My first experience with North American-style Chinese food occurred when I was a kid living in Saskatchewan.
One winter, my Moose Jaw-based peewee hockey team traveled to Swift Current to play a game. It must have ended around suppertime, because our coaches decided the team should go out for a meal before driving the two hours back home.
We went to a Chinese restaurant, whose name I cannot remember, probably because I was so captivated by everything else about the experience.
The exterior of the restaurant had a curved Chinese-style roof. Inside, the place was decorated with Chinese lanterns, dragons and other cultural symbols that mesmerized me.
But what really caught my attention was the food. When platters filled with egg rolls, sweet and sour chicken balls, fried rice and chop suey came, they seemed absolutely exotic. I was mostly raised on meat and potatoes, so they were things I had never tried before.
When I grew up and became more knowledgeable about food, I realized that what we were served that day wasn’t exactly authentic Chinese cuisine. They were Chinese-style dishes designed to please a broad range of palates. In fact, some of those dishes were actually invented in North America, not China.
One example is chop suey. Legend suggests that this style of vegetable-rich dish, which usually also contains a protein such as meat or shrimp, was first made in the 1800s by Chinese immigrants in California’s gold rush.
In Chinese restaurants that opened during that time, shap sui was served, which in Mandarin meant odds and ends or mixed pieces. It was also known as tsap seui, a Cantonese dish that translates as miscellaneous leftovers.
That’s exactly what the dish, which eventually became known as chop suey, was, as it was often made with ingredients the cook had on hand.
My recipe sees seared strips of pork tossed with stir-fried vegetables, lightly coated with a simple sauce. The chop suey cooks quickly, so have all the ingredients cut and ready to go before you fire up your wok.
Pork and Vegetable Chop Suey
Strips of quickly marinated and seared pork are tossed with a tasty mix of stir-fried, sauce-coated vegetables. Serve the chop suey with Chinese-style egg noodles or steamed rice.
Preparation time: 30 minutes, plus marinating time
Cooking time: about 10 minutes
Makes: three to four servings
325 grams pork tenderloin or boneless pork loin chops, cut into thin strips
1 large garlic clove, minced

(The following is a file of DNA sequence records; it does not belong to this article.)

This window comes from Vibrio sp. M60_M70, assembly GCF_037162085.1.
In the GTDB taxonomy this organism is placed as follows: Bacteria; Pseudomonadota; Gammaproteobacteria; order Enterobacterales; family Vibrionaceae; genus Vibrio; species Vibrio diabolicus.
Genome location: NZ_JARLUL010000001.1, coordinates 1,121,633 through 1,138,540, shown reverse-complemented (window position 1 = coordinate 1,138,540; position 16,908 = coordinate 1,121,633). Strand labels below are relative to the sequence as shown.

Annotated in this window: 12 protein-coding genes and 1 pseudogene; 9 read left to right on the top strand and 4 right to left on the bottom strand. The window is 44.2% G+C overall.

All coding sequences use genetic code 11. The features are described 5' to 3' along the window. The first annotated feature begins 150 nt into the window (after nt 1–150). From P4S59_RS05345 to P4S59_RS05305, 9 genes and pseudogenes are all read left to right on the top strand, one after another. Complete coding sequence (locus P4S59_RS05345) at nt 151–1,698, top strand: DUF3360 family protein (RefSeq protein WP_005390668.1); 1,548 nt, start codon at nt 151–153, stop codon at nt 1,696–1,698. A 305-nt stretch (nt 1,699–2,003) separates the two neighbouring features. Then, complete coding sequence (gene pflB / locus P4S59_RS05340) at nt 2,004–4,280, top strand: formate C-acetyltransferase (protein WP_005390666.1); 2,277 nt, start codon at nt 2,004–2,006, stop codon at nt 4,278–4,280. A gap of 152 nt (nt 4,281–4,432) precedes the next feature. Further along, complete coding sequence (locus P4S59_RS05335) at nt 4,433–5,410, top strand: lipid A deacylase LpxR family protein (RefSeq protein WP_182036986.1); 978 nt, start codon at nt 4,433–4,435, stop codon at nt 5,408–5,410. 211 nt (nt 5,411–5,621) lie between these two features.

1 Tbsp chopped fresh ginger
1 tsp sesame oil
2 Tbsp soy sauce (divided)
2 1/2 Tbsp peanut or vegetable oil (divided)
1/2 cup chicken broth
1 tsp cornstarch
1 tsp granulated sugar or honey
• hot Asian-style chili sauce, to taste (I used Sriracha)
1 small onion, halved and thinly sliced
1 small to medium carrot, halved lengthwise, thinly sliced diagonally
1 medium celery rib, halved lengthwise, thinly sliced diagonally
1/2 large red bell pepper, cubed
8 shiitake mushrooms, stems removed and discarded, caps sliced (see Eric’s options)
1 cup chopped green cabbage
1 1/2 cup bean sprouts
3 green onions, cut into 1-inch pieces
Place pork, garlic, ginger, sesame oil and 1 Tbsp soy sauce in a bowl and toss to combine. Cover and let pork marinate 30 minutes at room temperature.
When pork has marinated, place 2 Tbsp oil in a wok or large skillet set over medium-high heat. When oil is very hot, add the pork and sear and stir-fry until cooked through, about four minutes.
Remove pan from the heat, lift pork out of it with tongs and set in a clean bowl.
Place broth, cornstarch, sugar (or honey), chili sauce and remaining 1 Tbsp soy sauce in a small bowl and mix to combine.
Place remaining 1/2 Tbsp of oil in the pan you cooked the pork in and set back over medium-high heat. When oil is hot, add onion, carrot, celery, bell pepper, mushrooms and cabbage and stir-fry three to four minutes, until crisp/tender.
Return pork to the pan, add the broth/cornstarch mixture and bring to a simmer. Toss in the bean sprouts and green onion and heat through 30 seconds or so, and then serve.
Eric’s options: Fresh shiitake mushrooms are sold at most supermarkets. If you can’t find them, six sliced medium-brown mushrooms will also work in the chop suey. An equal weight of boneless, skinless chicken breast or thigh, thinly sliced, could replace the pork in this recipe.
Eric Akis is the author of eight cookbooks, including seven in his Everyone Can Cook series. His columns appear in the Life section Wednesday and Sunday.
Enjoy dinner and a book to benefit Chinatown
Ann Hui, author of Chop Suey Nation: The Legion Cafe and Other Stories from Canada’s Chinese Restaurants, will talk about her book and related topics at Victoria’s Don Mee restaurant on Saturday, Oct. 5.
Her bestselling book chronicles a trip she took across Canada, visiting dozens of Chinese restaurants, many in small towns, from Newfoundland to B.C. Along the way, she documented the interesting stories of the people who run them, including a woman who operates a restaurant alone, 365 days a year, on remote Fogo Island.
The book also weaves in Hui’s family history, such as her father’s journey from cooking in rural China to operating some of the largest “Western” kitchens in Vancouver. It also explores the fascinating history behind what she calls “chop suey” cuisine, detailing the invention of popular dishes such as ginger beef.
The event at Don Mee begins at 6 p.m. For $50 per person, you get to hear Hui speak and be served an eight-course dinner. For $65 per person, you get dinner and a copy of her book. For $110, two people will be served dinner and receive one copy of her book.
For reservations and more information, email Charlayne Thornton-Joe at email@example.com. Net proceeds from the event will benefit local charities and/or improvements to Victoria’s Chinatown, Canada’s oldest.
Don Mee restaurant is at 538 Fisgard St. — Eric Akis